In addition, the “Lumina Edition” blurs the lines between Yumiko’s and Kenro’s work—and viewer expectations. People often assume that an image with a square, composed character is masculine, or that a loose, more organic arrangement is feminine. So do the photographers do anything to dispel this stereotype? He laughs. “We never tell.”(Left: “Lumina 10 Cosmos” by Izu.)
Kenro is much more forthcoming about his philanthropic work, which was borne out of a life-changing experience. Following the banning of the Khmer Rouge in Cambodia in 1993, Kenro traveled to Angkor Wat to photograph the world-famous temples, and was stunned to see the many children who had been disfigured from Pol Pot–era landmines set as booby-traps around the sacred spaces.
The following year, he visited a government hospital in Siem Reap, where hundreds of injured children from poverty-stricken families were refused medical care. Such was the case with a young girl—approximately the age of the photographer’s own daughter—whose father had spent all his money on travel to the hospital. The girl died, untreated, a few days later. He says, “I couldn’t let it go. Is the value of life not the same in the U.S. or Japan or Cambodia? I could not just walk away.”
Instead, Kenro came up with the idea for a free pediatric hospital. He called on friends to contribute funds and expertise to the cause, and founded Friends Without a Border in 1996, to build and manage the hospital. He also founded an annual art auction, Friends of Friends, in 1998, to benefit the facility. A year later,the Angkor Hospital for Children (AHC) opened its doors in Siem Reap.
The auction continues to bring in upwards of $150,000 annually, thanks to donated works by hundreds of photography luminaries, such as André Kertész, Herb Ritts, and Annie Leibovitz. (This year’s auction will take place on December 10 at the Metropolitan Pavilion.) All proceeds go directly to the hospital — which now boasts a staff of 435 and a $5.5-million annual budget — and its affiliate, AHC Satellite in Sotnikum, which opened in 2007. Kenro recently handed over operations and management of AHC to a local NGO, AHC International, though he remains on the board of directors. This November, he and Friends Without a Border will break ground on a third facility, Lao Friends Hospital for Children, in Luang Prabang Province, Laos. (Left: “Bhutan #207” by Izu.)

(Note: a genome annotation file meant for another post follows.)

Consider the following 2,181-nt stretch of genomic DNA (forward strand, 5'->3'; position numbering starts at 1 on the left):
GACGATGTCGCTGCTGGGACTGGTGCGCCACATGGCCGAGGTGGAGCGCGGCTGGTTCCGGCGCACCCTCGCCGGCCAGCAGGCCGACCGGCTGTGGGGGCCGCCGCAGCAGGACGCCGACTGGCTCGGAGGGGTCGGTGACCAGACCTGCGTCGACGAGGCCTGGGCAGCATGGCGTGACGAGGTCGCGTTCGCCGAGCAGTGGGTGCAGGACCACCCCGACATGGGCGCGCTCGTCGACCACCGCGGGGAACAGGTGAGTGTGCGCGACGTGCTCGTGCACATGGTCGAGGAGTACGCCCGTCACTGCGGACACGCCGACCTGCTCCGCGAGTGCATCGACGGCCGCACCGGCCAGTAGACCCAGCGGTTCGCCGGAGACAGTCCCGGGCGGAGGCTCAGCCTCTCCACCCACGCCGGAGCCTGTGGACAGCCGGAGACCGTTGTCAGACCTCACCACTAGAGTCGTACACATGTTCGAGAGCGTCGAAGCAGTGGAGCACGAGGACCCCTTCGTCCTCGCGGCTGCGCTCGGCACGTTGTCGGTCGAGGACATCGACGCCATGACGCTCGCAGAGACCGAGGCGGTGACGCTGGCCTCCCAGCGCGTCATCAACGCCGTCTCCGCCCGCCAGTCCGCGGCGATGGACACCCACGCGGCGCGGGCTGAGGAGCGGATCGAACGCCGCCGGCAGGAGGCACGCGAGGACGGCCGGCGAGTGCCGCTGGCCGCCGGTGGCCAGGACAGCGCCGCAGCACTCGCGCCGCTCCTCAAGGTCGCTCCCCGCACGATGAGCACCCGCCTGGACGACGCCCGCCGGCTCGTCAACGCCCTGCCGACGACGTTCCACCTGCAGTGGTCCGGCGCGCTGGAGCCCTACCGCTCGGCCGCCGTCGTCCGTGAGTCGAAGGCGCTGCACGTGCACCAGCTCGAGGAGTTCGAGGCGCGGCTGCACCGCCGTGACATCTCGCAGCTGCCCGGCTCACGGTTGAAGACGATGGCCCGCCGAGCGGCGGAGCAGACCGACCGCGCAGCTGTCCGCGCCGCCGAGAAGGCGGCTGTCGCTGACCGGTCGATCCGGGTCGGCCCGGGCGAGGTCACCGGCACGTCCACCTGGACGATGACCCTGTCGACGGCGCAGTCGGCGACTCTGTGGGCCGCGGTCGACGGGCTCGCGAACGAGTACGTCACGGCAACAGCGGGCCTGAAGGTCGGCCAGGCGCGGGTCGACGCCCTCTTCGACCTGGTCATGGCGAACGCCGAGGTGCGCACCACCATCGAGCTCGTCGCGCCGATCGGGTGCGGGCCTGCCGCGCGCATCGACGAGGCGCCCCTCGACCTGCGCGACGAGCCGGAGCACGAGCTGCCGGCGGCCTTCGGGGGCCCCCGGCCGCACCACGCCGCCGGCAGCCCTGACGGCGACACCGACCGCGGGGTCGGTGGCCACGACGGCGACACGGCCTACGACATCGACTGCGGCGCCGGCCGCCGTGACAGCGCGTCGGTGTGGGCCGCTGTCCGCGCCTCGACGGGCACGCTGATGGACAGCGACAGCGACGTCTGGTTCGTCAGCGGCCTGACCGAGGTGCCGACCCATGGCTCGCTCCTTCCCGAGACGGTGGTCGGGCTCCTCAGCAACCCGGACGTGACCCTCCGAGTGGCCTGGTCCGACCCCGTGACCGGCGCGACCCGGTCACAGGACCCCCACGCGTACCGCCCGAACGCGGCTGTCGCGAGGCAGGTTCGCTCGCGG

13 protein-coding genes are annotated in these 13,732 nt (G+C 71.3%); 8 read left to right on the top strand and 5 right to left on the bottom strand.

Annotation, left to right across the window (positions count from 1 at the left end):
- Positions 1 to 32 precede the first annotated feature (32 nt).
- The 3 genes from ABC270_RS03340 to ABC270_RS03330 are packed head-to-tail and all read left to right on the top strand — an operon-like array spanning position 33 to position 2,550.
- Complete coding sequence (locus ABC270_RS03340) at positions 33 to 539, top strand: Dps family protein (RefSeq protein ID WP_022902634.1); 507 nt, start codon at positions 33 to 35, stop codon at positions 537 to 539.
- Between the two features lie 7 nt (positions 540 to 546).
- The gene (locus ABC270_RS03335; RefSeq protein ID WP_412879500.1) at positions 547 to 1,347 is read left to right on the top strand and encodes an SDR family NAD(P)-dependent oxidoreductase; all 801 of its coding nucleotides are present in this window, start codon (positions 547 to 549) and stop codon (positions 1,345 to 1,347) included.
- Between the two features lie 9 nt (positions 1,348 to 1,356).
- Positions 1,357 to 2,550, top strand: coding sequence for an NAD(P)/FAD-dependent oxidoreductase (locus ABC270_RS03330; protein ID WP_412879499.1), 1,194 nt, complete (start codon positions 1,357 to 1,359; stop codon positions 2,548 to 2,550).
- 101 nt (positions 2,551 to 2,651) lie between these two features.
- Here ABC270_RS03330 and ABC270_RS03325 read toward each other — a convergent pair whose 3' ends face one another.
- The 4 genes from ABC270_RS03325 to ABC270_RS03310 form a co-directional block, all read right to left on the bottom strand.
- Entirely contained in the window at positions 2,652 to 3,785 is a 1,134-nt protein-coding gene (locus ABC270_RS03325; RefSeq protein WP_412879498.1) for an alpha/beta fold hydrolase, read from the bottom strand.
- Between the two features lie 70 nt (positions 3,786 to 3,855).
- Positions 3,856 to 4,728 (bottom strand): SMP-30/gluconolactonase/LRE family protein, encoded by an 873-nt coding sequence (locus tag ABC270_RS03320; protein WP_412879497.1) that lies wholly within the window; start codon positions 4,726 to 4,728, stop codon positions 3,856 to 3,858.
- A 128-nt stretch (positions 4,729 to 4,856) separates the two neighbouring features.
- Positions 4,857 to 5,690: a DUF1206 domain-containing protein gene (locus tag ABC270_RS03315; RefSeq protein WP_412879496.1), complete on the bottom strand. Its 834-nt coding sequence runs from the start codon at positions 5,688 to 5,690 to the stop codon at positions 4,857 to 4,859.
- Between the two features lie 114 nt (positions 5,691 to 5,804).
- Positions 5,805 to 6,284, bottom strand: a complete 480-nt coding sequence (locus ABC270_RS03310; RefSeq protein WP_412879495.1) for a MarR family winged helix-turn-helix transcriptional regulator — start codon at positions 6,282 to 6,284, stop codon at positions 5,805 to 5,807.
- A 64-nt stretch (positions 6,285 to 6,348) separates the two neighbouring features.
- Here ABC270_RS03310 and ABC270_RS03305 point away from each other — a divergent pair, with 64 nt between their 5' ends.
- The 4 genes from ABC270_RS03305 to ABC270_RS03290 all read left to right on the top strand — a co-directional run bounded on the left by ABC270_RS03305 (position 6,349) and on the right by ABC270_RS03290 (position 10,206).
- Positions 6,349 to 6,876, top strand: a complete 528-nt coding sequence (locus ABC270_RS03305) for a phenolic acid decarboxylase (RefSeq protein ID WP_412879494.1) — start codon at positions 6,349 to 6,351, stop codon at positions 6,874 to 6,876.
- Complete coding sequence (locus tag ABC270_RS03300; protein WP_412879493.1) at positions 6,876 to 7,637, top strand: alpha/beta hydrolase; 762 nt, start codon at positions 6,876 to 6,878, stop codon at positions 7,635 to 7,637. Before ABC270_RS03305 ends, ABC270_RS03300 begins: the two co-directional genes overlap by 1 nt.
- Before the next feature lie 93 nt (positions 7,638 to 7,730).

As the photographer understates, “My time is quite well spent.”
And in between, Kenro Izu continues to create art that is at once accessible and mysterious, familiar, and spellbinding. Says Greenberg, “In our art world right now, it’s more about big names and the new. [Kenro’s] vision is so deeply classical, he’s the antithesis of all that. Not too many photographers can make photos of subjects that have been photographed over and over and get some new essence from it. I find him to be a great artist in that way.”